The Heene family's saga of a loose balloon and a 6-year-old boy riveted the nation last week. The boy was found unhurt, but the saga continues as new questions surface -- this time of child welfare -- amid police statements that the entire balloon incident was a hoax.
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Wendy Murphy, a former prosecutor, addressed on "The Early Show" a growing concern for the family: Can they stay together?
Murphy said parents, Richard Heene and his wife, Mayumi, don't have to be charged with a crime in order for Protective Services to come in and take their children away.
"All they have to have is evidence of neglect or abuse," she said. "And boy, I think they've got plenty of that here."
She said that's because the Heene parents seem to have subjected their children to participation this fraud.
Falcon Heene, the so-called "balloon boy" was believed to be inside a silver flying-saucer shaped homemade balloon last week as it flew across 50 miles across two counties.
Slideshow: Bizarre "Balloon Boy" Story
The drama played out on live television to millions of viewers worldwide. When the balloon landed without the boy in it, officials thought he had fallen out and began grim search for his body.
However, the balloon -- which was held together with duct tape -- reportedly would not have been able to launch with the 37-pound-boy inside.
Falcon's whereabouts during the balloon's flight are unknown. Following the flight, he was initially "found" to be hiding in the family's attic.
Murphy said if the Heene's made their child participate even in a minor crime, that's "pretty serious."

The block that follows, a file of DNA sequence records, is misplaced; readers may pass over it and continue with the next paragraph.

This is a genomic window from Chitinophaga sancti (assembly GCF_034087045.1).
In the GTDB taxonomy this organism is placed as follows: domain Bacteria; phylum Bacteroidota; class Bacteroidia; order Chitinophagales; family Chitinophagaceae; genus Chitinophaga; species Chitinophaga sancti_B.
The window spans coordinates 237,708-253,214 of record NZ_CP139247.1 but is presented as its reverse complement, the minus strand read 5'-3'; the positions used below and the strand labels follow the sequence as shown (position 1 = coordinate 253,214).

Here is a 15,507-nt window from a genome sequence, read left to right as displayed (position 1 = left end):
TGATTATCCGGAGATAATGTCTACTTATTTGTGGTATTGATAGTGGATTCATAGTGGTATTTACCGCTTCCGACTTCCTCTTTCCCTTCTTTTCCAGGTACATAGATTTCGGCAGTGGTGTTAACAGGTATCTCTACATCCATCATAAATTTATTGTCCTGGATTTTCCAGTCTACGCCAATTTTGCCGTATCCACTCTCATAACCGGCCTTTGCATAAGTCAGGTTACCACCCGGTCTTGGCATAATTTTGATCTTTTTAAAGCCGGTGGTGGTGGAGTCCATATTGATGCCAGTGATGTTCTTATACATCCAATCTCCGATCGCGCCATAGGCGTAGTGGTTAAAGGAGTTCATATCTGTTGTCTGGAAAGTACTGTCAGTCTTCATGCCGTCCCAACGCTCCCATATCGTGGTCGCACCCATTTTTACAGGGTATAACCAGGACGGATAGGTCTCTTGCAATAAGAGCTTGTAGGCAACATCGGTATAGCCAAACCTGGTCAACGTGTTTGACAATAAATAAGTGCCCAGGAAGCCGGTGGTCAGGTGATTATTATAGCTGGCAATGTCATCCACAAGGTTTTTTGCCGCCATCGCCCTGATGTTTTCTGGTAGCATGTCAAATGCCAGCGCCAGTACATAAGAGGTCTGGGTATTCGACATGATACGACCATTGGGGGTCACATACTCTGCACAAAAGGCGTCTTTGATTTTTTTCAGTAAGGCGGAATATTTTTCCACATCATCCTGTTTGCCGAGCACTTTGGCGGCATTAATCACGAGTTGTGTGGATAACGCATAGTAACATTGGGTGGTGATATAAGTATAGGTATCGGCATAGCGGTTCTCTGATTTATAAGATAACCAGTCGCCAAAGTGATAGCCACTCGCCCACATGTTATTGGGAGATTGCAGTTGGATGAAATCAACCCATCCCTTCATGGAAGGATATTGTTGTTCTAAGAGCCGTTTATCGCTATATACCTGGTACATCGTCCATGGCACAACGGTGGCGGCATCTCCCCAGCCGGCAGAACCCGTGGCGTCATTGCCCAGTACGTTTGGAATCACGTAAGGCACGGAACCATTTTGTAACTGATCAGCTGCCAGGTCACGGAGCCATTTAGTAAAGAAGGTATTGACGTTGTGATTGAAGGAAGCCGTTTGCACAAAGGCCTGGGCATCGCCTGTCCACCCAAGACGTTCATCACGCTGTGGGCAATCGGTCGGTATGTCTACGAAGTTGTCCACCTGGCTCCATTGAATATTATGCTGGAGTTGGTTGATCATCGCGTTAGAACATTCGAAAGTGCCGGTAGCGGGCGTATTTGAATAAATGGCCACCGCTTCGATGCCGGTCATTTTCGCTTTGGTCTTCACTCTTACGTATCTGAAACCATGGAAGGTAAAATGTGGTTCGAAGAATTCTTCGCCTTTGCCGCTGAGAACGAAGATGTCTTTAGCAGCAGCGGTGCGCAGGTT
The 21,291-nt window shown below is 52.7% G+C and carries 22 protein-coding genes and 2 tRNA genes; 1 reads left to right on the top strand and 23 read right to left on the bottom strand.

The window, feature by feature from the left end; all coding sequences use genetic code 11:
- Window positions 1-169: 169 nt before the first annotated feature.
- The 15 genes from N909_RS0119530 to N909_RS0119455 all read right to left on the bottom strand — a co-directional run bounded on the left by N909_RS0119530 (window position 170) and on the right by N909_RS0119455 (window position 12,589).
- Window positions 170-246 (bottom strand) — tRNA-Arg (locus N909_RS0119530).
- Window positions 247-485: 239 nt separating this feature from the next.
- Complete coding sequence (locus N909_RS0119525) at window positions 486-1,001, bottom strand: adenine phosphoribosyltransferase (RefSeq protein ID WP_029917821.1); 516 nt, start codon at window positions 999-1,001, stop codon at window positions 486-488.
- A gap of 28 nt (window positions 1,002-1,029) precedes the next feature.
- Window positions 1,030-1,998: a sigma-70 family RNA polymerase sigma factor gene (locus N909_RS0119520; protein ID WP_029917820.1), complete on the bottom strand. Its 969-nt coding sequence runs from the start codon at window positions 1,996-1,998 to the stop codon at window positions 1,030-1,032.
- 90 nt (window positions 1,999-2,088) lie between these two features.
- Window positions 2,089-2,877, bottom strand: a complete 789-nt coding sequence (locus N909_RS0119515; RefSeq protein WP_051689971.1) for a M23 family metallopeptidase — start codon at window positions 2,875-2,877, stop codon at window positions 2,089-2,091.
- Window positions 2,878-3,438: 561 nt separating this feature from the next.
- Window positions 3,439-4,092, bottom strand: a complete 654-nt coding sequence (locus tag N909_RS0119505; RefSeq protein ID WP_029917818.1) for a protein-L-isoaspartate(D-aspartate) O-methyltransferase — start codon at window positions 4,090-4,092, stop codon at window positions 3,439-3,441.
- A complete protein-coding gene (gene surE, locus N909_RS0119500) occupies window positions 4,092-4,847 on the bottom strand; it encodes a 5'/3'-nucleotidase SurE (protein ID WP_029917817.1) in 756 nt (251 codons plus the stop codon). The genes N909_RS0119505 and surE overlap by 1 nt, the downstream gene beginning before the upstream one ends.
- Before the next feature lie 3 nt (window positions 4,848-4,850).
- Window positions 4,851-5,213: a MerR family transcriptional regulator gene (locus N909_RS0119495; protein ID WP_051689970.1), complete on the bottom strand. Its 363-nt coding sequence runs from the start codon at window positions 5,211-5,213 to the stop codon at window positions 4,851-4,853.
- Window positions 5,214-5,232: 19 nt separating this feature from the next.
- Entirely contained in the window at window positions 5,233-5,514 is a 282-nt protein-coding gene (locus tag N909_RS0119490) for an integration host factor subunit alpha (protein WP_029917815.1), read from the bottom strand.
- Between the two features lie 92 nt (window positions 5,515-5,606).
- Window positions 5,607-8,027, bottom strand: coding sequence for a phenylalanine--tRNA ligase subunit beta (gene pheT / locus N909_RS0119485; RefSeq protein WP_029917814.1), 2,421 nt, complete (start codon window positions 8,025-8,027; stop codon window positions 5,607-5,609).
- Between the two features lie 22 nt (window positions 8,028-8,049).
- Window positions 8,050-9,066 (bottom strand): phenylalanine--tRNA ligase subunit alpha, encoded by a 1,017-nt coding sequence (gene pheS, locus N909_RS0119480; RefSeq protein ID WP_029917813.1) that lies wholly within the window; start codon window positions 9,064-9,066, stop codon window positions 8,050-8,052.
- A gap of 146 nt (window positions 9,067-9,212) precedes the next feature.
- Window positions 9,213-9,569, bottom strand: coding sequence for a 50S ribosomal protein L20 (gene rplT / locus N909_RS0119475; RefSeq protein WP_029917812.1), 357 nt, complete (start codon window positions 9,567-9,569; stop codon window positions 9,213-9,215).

She said, "That's when Child Protective Services is likely to get involved whether they're charged or not and we're hearing that they will, in fact, be charged."
Larimer County Sheriff Jim Alderden announced Sunday that he's seeking charges, including felonies, in the case. Two of the four proposed charges are class 4 felonies, each carrying possible sentences of six years in jail and fines up to $500,000, reports CBS News correspondent Hattie Kauffman.
Murphy also attributed Falcon's vomiting on national television to his emotional distress at participating in the fraud.
She said, "(The Heene children) may want to stay with their parents, so sometimes Protective Services has to do what doesn't feel very good for the kids, because they should take them out of a family that's exploiting them, and causing them harm."
And, in a larger sense, Murphy said the industry isn't good at protecting the children from exploitation in family reality television.
The story of Falcon floating away in a giant helium balloon was a hoax, authorities said Sunday, concocted to land a reality television show.
The Heene children were also broadcast on the ABC show "Wife Swap" in March 2009.
Murphy said, "People will literally sell the well-being of their children. It's a supply and demand problem that the business wants and the families certainly enjoy the money."
"We really do need the law to step in and provide better controls," she added. "It's often too late to get involved after the children have been exploited, say, 'Oh, now that these children have been harmed, let's go in and take them away from their families.' It might make more sense to create some regulations around this to make sure that the exploitation never happens to begin with."
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